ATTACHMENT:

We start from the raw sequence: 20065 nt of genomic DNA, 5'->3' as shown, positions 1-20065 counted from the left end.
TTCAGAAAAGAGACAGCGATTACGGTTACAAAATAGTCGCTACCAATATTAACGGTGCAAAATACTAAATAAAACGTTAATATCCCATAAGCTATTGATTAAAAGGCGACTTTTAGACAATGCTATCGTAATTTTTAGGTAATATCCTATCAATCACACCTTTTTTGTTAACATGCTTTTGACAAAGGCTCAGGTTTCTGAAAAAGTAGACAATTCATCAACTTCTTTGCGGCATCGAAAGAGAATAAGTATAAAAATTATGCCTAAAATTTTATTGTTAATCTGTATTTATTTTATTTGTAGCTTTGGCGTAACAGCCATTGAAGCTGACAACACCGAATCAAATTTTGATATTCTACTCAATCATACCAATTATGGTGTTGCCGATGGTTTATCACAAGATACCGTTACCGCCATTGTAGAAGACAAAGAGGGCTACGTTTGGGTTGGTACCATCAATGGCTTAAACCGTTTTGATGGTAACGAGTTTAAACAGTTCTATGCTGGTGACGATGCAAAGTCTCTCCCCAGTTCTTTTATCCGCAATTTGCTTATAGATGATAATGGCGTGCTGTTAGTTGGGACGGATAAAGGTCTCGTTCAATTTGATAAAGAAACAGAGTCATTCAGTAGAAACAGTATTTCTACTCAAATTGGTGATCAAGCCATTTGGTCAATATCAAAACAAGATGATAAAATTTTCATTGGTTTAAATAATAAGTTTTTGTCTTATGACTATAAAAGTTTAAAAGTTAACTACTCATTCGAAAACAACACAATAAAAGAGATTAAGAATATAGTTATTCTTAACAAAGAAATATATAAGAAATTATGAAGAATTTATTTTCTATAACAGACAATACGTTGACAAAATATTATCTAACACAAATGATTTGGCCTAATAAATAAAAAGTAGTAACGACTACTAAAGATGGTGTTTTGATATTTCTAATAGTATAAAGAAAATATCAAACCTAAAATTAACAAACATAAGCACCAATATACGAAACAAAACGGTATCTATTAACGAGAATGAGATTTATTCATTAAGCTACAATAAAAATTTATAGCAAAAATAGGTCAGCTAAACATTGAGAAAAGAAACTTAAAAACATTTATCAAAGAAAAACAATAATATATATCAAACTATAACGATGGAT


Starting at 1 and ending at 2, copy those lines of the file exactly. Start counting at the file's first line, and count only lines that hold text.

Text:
We start from the raw sequence: 20065 nt of genomic DNA, 5'->3' as shown, positions 1-20065 counted from the left end.
TTCAGAAAAGAGACAGCGATTACGGTTACAAAATAGTCGCTACCAATATTAACGGTGCAAAATACTAAATAAAACGTTAATATCCCATAAGCTATTGATTAAAAGGCGACTTTTAGACAATGCTATCGTAATTTTTAGGTAATATCCTATCAATCACACCTTTTTTGTTAACATGCTTTTGACAAAGGCTCAGGTTTCTGAAAAAGTAGACAATTCATCAACTTCTTTGCGGCATCGAAAGAGAATAAGTATAAAAATTATGCCTAAAATTTTATTGTTAATCTGTATTTATTTTATTTGTAGCTTTGGCGTAACAGCCATTGAAGCTGACAACACCGAATCAAATTTTGATATTCTACTCAATCATACCAATTATGGTGTTGCCGATGGTTTATCACAAGATACCGTTACCGCCATTGTAGAAGACAAAGAGGGCTACGTTTGGGTTGGTACCATCAATGGCTTAAACCGTTTTGATGGTAACGAGTTTAAACAGTTCTATGCTGGTGACGATGCAAAGTCTCTCCCCAGTTCTTTTATCCGCAATTTGCTTATAGATGATAATGGCGTGCTGTTAGTTGGGACGGATAAAGGTCTCGTTCAATTTGATAAAGAAACAGAGTCATTCAGTAGAAACAGTATTTCTACTCAAATTGGTGATCAAGCCATTTGGTCAATATCAAAACAAGATGATAAAATTTTCATTGGTTTAAATAATAAGTTTTTGTCTTATGACTATAAAAGTTTAAAAGTTAACTACTCATTCGAAAACAACACAATAAAAGAGATTAAGAATATAGTTATTCTTAACAAAGAAATATATAAGAAATTATGAAGAATTTATTTTCTATAACAGACAATACGTTGACAAAATATTATCTAACACAAATGATTTGGCCTAATAAATAAAAAGTAGTAACGACTACTAAAGATGGTGTTTTGATATTTCTAATAGTATAAAGAAAATATCAAACCTAAAATTAACAAACATAAGCACCAATATACGAAACAAAACGGTATCTATTAACGAGAATGAGATTTATTCATTAAGCTACAATAAAAATTTATAGCAAAAATAGGTCAGCTAAACATTGAGAAAAGAAACTTAAAAACATTTATCAAAGAAAAACAATAATATATATCAAACTATAACGATGGAT